Photo of Jason Ezell and student explaining one of the university's telescopes.

Solar Eclipse Viewing at Barker-Lane Stadium

The sun is set to disappear in Buies Creek around 2:45 p.m. on Aug. 21, according to Jason Ezell‘s calculations and a map provided by NASA. That hasn’t happened in almost a century.

Ezell, a professor of Physics and advisor for the Campbell University Astronomical Society, is joining forces with the College of Arts & Sciences and Coach Mike Minter (of the Fighting Camels Football team) to stream this once in a lifetime event at Barker-Lane Stadium.

Streaming is the key word. The Society’s major telescope will feed into the stadium’s big screen to show the moon passing in front of the sun from around 1:16 p.m. to 4:06 p.m.

The Solar Eclipse Viewing event is free and open to the public.

By doing this, Ezell hopes to prevent any injuries from curious onlookers glancing at the sun during the eclipse.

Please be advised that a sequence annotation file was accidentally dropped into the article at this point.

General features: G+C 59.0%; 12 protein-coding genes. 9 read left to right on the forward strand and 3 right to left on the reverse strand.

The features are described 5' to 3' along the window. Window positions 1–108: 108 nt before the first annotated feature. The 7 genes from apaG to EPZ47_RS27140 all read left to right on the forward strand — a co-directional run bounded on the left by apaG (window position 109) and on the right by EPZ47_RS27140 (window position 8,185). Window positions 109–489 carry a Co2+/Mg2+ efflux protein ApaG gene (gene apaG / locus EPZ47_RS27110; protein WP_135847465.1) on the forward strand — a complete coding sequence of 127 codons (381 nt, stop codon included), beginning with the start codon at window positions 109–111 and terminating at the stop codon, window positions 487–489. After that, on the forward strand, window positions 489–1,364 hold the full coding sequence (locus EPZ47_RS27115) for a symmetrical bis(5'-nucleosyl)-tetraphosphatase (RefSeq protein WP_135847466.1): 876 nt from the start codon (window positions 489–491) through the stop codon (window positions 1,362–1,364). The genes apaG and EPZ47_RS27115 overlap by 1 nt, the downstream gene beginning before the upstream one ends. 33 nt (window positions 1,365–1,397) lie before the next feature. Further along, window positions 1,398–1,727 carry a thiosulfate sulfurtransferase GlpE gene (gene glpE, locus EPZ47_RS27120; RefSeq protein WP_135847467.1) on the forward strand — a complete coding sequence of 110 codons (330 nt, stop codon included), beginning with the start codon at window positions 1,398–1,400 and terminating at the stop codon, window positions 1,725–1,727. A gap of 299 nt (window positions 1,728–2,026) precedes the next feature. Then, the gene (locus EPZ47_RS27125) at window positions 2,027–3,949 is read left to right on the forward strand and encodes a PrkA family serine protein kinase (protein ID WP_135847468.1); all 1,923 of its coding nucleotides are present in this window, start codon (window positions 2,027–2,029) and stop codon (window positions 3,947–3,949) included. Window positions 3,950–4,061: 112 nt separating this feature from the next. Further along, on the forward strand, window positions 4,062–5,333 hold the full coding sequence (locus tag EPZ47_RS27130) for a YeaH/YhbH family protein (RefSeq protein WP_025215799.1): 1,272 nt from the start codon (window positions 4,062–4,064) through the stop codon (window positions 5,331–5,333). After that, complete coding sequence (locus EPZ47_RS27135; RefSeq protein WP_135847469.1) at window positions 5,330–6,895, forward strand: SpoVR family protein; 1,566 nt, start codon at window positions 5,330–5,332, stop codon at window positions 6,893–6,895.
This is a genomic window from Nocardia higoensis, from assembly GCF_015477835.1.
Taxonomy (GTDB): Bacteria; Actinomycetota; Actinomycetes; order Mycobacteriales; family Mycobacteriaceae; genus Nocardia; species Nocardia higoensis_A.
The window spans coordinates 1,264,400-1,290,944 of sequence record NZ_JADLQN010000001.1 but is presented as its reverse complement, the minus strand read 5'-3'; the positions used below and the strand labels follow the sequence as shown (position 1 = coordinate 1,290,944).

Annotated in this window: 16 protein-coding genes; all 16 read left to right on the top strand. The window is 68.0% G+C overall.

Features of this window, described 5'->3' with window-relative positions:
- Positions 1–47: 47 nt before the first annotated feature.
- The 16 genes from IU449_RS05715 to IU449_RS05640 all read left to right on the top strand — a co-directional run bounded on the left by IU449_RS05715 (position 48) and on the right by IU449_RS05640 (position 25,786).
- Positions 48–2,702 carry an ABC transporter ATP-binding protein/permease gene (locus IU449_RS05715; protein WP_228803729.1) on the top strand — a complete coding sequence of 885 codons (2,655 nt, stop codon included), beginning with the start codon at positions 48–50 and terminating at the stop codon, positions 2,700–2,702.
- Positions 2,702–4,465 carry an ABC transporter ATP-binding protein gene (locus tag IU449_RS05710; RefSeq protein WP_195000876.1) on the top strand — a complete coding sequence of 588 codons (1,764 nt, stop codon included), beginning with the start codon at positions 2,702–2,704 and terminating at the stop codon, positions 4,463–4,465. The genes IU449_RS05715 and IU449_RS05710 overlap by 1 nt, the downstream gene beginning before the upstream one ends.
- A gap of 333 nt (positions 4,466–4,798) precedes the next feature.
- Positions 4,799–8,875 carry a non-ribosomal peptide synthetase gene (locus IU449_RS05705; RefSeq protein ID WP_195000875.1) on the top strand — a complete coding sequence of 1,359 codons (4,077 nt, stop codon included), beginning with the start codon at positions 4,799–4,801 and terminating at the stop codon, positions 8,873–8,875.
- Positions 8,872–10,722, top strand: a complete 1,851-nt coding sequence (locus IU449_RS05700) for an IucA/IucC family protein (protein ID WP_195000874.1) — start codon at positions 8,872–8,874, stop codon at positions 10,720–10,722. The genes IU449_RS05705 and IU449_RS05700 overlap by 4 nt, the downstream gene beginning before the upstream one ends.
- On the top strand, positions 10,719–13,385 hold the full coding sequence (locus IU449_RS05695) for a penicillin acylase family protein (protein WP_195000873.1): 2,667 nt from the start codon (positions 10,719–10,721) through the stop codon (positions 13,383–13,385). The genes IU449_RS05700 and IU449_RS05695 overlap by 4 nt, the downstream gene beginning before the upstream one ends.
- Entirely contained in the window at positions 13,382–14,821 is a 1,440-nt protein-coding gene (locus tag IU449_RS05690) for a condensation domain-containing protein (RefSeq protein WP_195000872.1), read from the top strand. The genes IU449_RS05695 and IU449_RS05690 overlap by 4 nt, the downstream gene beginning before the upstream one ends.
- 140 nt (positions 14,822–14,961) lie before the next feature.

“The sun powers everything. Every rain drop that falls to the Earth, every wave that crashes on the beach, every blade of grass blowing in the wind, every small animal scurrying along – everything is powered by the sun.”

He says the power from the sun is stronger than what human eyes can handle even on ordinary days. But a rare event like a solar eclipse, most people won’t want to miss it.

In addition to streaming the eclipse, Ezell and his team will distribute NASA-recommended eclipse viewing glasses at the event.

Ezell anticipates the whole event to be rather eerie and odd. He says the sudden darkness during the middle of the day will be strange compared to the ordinary process of the sun setting with its gradual shift in light and longer shadows until nighttime.

When asked what he will do if the weather is cloudy that day, he stalls.

“That’s not an option.”

The last total solar eclipse to pass completely over the United States occurred June 8, 1918. It crossed the United States from Washington state to Florida, much like the predicted path of the 2017 event.